Composition and Structure of Meat
Meat is the flesh of an animal used for food according to “the little oxford dictionary”. The connective tissue cells are joined together into bundles by two types of connective tissue. White and yellow connective tissue, the white connective tissues are called collagen, is found in all the muscles of the animal; it is dominant in the more tender cuts of meat.
Yellow connective tissue; called elastin, it is predominant in the muscles which carry the heaviest load of constant strain and work.
The fat on the outside of an animal’s muscles is called cover. The fat which lies between the bundles of muscle fibers is called marbling. The positive nutritive value of meat is in the lean tissue and not in the fat. The amount of marbling in the meat and between the connective tissues is a very important factor in meat since it creates the bite or chewability looked for in cooked meat.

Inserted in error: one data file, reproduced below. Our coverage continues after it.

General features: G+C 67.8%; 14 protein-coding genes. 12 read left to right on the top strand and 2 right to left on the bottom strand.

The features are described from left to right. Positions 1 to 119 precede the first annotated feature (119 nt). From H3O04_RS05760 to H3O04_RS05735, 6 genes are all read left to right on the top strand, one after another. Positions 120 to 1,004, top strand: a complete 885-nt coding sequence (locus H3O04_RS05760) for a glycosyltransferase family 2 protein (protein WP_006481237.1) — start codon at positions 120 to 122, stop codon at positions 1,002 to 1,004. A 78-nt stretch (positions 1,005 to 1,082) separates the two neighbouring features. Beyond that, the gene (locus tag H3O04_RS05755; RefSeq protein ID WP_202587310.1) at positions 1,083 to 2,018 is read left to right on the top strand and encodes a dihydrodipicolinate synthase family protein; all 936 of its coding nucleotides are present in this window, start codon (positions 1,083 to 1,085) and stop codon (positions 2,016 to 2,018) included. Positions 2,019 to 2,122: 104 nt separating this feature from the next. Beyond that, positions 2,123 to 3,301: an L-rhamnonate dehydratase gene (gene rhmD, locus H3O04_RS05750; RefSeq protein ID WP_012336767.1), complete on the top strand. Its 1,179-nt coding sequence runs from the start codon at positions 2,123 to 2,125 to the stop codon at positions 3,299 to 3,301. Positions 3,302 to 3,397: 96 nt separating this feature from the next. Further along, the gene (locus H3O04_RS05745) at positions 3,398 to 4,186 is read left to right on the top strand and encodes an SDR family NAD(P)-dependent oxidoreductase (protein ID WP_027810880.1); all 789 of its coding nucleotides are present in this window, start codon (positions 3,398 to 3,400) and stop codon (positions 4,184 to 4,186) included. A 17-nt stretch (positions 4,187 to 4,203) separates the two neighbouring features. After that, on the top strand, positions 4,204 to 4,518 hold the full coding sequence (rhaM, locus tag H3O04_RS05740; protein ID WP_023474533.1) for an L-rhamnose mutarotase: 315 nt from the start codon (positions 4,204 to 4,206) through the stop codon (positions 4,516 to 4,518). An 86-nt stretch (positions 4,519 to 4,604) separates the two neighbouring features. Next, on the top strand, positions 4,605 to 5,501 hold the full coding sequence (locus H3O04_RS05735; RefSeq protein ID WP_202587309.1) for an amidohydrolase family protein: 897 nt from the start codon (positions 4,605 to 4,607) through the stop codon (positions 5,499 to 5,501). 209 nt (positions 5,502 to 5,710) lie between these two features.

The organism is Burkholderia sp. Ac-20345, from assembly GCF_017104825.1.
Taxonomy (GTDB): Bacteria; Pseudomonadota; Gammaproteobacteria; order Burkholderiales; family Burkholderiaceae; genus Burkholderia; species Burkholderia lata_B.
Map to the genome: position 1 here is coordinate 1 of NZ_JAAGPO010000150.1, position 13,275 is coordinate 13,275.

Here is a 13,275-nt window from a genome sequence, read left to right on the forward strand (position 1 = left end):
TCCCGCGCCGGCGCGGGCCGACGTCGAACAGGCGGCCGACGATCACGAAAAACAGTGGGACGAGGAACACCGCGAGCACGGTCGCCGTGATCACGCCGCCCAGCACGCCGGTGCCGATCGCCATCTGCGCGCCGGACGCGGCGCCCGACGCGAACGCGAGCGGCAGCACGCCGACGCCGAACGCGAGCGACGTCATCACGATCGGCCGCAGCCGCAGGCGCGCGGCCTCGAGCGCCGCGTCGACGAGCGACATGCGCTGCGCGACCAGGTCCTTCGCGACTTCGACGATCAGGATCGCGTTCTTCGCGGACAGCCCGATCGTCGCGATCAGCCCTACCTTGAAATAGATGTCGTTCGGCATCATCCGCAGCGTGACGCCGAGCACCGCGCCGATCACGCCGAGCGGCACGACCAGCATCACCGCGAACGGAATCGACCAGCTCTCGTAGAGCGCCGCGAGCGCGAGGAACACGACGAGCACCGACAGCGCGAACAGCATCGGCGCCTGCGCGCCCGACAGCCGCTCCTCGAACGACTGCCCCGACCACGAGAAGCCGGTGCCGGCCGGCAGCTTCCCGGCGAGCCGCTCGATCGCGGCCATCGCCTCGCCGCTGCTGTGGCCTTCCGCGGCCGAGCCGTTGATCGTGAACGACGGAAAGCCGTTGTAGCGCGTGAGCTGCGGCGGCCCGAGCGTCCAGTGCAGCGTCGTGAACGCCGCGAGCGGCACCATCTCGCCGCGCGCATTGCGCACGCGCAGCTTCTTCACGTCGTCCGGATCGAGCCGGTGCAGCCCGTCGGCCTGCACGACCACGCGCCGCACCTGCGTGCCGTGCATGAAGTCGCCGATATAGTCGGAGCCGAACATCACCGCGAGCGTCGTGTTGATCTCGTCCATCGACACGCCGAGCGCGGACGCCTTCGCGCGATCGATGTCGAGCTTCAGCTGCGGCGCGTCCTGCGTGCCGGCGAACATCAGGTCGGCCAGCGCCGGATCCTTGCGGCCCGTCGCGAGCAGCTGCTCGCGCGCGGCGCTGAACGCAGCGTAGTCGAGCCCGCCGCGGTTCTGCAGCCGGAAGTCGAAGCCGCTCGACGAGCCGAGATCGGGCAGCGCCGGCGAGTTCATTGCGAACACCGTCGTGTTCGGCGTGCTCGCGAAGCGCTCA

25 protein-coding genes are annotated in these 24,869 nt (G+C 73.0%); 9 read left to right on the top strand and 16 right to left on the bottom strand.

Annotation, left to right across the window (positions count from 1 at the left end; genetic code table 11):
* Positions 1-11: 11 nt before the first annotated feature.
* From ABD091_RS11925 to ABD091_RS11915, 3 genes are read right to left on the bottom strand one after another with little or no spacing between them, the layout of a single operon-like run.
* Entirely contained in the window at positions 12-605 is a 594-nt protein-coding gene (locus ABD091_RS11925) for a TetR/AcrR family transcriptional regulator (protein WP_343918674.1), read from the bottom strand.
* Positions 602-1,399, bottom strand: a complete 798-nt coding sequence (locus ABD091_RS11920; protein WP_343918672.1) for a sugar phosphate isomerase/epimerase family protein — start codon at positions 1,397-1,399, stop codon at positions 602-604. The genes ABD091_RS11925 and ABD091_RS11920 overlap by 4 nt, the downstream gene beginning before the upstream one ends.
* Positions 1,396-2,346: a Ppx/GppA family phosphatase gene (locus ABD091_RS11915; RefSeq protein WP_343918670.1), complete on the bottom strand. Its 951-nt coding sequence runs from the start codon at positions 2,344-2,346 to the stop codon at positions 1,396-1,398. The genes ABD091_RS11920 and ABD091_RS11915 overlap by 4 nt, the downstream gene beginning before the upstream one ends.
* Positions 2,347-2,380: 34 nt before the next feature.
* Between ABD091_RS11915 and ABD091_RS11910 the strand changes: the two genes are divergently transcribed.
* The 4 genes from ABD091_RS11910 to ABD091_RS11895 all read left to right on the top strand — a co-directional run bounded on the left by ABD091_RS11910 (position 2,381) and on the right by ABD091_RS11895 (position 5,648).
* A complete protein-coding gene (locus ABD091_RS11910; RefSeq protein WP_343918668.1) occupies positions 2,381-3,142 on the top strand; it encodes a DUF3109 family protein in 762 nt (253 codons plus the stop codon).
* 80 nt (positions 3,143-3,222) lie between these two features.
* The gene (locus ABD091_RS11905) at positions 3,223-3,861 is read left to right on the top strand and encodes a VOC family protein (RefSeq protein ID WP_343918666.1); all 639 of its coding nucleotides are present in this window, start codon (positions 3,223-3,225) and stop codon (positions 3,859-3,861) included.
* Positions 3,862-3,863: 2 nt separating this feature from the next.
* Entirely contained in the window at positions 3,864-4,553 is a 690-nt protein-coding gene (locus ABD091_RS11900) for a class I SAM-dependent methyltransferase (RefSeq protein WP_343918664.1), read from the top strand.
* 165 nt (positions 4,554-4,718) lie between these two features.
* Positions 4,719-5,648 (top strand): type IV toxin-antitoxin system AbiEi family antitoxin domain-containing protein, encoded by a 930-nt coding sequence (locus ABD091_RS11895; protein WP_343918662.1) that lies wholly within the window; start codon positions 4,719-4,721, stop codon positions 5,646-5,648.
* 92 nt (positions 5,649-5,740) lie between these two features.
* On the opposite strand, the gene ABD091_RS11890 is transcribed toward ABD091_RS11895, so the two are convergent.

The white connective tissue breaks up and becomes moist in cooking, whereas the yellow connective tissue requires mechanical means of tenderizing such as pounding, cubing, or grinding. The younger and less exercised an animal is, the less yellow connective tissue it will have and the tenderer its meat will be. Meat is composed of 75% Water, 5-40% Fat, 5% Minor components, Minerals (especially iron), enzymes, and pigments.
Grading of beef. The grading of beef is dependent on the Feed, which means that the food the animal was consuming before it was slaughtered, affects outer surface fat and muscle marbling, Age at Slaughter, Breed and breeding History which refers to Hereford vs. Angus vs. Longhorn. Grades of beef * Prime- More Favorable and tender, which has a lot of marbling, * Choice and select- This is the leaner part of the meat * Standard, commercial and utility- An average to good quality, flavor, and tenderness. * Canner and cutter-Used in canned and processed meat purpose. Market forms of meat